Jie Peng Kang
Jie Peng Kang (left)
and other IBM volunteers
helped seniors in Beijing gain
confidence with technology
for use in their daily lives.

“I admit that before our volunteer project I did lack some patience with the senior citizens in the family,” says Jie Peng Kang, an IBM software developer in Beijing, China. “But now I think more from their perspective and better understand how to support their needs.”

Jie Peng, together with Le Ping Zhao and two other former IBM colleagues, worked with the Beijing Xi Cheng Community Civilization Advancement Association to create a curriculum of Internet education specifically for senior citizens.

The IBM volunteer team received a 2017 IBM Volunteer Excellence Award.

Nurturing those who nurtured

According to the United Nations, China is aging more rapidly than almost any country; its population is growing old at a faster rate.

While it isn’t always true, the fast pace technology often leaves senior citizens behind, though that same technology can often offer them considerable value. For example, if mobility is an issue, technology can provide access to services, connection with family members or the ability to shop without leaving home. The IBM volunteer team realized that in many cases it wasn’t that seniors aren’t interested in technology, it’s that there’s no one to teach them.

“We found it is very common that most seniors cannot use the Internet, especially mobile apps,” says Jie Peng. “But their own children had little time or patience to teach them.”

As members of the IBM North China Volunteers Association, the team developed a plan with the Beijing Xi Cheng Community Civilization Advancement Association.

They surveyed a group of seniors in advance and then prepared a series of presentations on selected topics based on the responses with the intention to give seniors confidence and skills using new technology.

“Growing up we have all been taught and nurtured,” says Le Ping Zhao, an IBM operations specialist and member of the award-winning volunteer team. “Learning should never end, so the idea was simple—to nurture those who nurtured us.”

But learning goes in both directions and the IBM volunteers quickly learned that stand-up lectures wouldn’t be the most effective approach for this audience.

One-on-one

During an earlier education session, the IBM volunteers noticed that the seniors weren’t quite following and understanding the presentation.

“Many of the seniors were accepting new things more slowly,” says Jie Peng. “At first we didn't realize that and after the session most of the seniors said they couldn't remember what we had shared with them.” The volunteers then decided to adopt an Agile method like that in software development. They would actively adjust the content of the lectures, separate the sessions into more pieces, prepare the presentations with more pictures instead of words, and always review the previous sessions.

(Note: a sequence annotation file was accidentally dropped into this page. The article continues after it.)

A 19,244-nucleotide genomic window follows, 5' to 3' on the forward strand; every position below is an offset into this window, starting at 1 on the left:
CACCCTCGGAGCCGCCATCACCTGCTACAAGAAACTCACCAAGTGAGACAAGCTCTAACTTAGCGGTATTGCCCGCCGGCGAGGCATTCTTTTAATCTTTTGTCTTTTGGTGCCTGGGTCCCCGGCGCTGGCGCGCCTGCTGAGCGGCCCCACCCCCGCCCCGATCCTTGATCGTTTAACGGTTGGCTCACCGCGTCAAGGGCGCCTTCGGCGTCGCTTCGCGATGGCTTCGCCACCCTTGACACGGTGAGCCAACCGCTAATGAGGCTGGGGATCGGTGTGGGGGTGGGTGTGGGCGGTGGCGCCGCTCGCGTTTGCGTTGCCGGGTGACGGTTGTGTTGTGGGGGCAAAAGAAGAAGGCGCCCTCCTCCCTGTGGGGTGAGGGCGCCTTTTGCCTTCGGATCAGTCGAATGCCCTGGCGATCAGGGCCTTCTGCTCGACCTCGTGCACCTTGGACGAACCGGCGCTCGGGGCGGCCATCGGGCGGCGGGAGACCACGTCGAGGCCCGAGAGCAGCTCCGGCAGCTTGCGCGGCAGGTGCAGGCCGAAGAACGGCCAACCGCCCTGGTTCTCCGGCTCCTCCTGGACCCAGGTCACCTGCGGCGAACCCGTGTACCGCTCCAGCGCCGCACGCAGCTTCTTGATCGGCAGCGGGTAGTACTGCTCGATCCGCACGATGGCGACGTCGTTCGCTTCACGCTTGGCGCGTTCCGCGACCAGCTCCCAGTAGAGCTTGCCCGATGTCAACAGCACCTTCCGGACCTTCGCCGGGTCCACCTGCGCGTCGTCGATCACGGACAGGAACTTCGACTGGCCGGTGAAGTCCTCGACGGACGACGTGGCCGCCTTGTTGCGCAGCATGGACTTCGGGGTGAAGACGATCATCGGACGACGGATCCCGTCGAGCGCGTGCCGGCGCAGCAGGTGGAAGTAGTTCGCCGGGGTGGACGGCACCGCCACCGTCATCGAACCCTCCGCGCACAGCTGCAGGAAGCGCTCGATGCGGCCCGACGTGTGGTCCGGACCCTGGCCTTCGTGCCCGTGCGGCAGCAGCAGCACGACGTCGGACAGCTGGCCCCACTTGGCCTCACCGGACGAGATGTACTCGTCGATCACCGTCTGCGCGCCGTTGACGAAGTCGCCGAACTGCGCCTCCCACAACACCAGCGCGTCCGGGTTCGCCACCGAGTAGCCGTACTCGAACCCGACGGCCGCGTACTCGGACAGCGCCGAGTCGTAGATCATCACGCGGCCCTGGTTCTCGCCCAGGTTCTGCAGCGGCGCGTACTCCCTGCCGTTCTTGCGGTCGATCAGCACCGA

With those adjustments, Jie Peng says the situation got getting better and better.

Moving forward, the sessions considered issues such as memory deterioration, and focused on teaching practical skills like using a mobile phone to pay at the supermarket, making hotel reservations, booking train tickets, taking photos and even using WeChat with grandchildren.

The IBM team recruited about 10 other IBM volunteers for each session. After a short presentation, the seniors would then receive one-on-one tutoring on their own smartphones from the IBM volunteers.

Over the course of eight months in 2017, the IBM team organized 13 activities, for nearly 300 senior citizens with over 80 volunteers contributing 400 hours volunteer services.

The Internet of thanks

The project included the use of IBM Activity Kits, and Jie Peng also says that without the bigger IBM volunteer team the project would not have been as effective.

“We could never have sustained the initiative without their help. They are all great teammates and great thanks to them. And, thanks to Li Jian and Jia Hua, our former colleagues, who were also leaders on the project”

The volunteers also received thanks from the seniors.

One of the seniors successfully made online purchases after the sessions and sent the volunteer a recorded message: “Your help has not only brought us technology, it has also given us the confidence to face the ever-changing life.”

A grandmother wrote an email of thanks describing how the education helped her avoid an Internet fraud attempt.

“We all have seniors in our family, and all of us will become seniors in the future,” says Jie Peng. “I think to help them is to help ourselves too.”

The IBM volunteers from China are among 12 other IBM teams and individuals who are recipients of the thirteenth annual IBM Volunteer Excellence Award. The award is recognition from IBM Chairman and CEO Ginni Rometty and is the highest form of global volunteer recognition given by the company to employees.



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Activity Kits

IBM’s volunteer Activity Kits include everything you need for a range of activities.